There is abundant life everywhere; at your feet, in the stream, in the trees and above you in the sky. The birdsong is all along the valley. The most noticeable and so closely associated with the Chilterns is the Red Kite. You will see them drifting overhead and perhaps hear them too, mewing like cats!
(E) Continuing the walk through Geralds Meadow bursting with wildflowers and onwards towards Sarratt, site of a former watermills and the last watercress farm in the valley. Once enjoyed in sandwiches, at breakfast and high-tea, munched on in the streets, this harbinger of spring was sold in huge quantities to Victorian city-dwellers. Tired of their winter fare of meat and root vegetables, they were only too glad to eat daily bunches of ‘blood-cleaning’ watercress that had been brought in overnight by train and sold in the famous Covent Garden fruit and vegetable market in central London.
Sadly this fiery snack is no longer grown, but you can enjoy seasonal local refreshments from the pop-up at the farm entrance.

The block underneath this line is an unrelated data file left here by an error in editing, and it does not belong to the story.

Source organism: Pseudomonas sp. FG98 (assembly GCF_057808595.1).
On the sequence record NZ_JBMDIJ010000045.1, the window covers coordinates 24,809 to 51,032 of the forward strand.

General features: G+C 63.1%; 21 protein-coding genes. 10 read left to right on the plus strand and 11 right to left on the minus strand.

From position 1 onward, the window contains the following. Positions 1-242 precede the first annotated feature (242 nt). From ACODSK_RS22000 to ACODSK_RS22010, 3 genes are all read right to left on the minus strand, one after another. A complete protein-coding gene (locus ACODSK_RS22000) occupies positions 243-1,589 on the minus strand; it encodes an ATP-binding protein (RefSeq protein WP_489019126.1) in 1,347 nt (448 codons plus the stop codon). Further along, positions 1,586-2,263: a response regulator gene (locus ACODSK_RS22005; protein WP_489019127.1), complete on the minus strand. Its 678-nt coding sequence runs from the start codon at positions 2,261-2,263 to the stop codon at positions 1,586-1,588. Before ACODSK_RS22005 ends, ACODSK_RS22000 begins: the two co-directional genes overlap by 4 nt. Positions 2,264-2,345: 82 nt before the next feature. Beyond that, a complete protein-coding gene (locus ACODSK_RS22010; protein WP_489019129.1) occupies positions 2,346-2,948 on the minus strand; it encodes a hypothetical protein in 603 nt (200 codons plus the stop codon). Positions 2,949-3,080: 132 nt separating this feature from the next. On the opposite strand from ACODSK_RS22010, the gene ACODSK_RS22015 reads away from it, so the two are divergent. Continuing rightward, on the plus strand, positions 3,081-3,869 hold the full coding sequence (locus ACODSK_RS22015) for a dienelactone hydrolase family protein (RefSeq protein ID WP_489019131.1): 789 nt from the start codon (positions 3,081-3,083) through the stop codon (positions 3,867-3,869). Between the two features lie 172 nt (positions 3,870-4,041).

(F) It’s here that you cross the steam and follow the track that leads you gently up hill to another of the valley’s hamlets, that surely rivals Latimer for being quintessentially English.
I stopped to enjoy the view back across the valley, two kites wheeling overhead and a farmer working in the field opposite, the noise of his machine carried by the breeze.
(F) You come upon Chenies suddenly. Through the trees, cottages appear, neatly arranged around their village green. As with Latimer, this too has a water pump and curiosities essential to village life.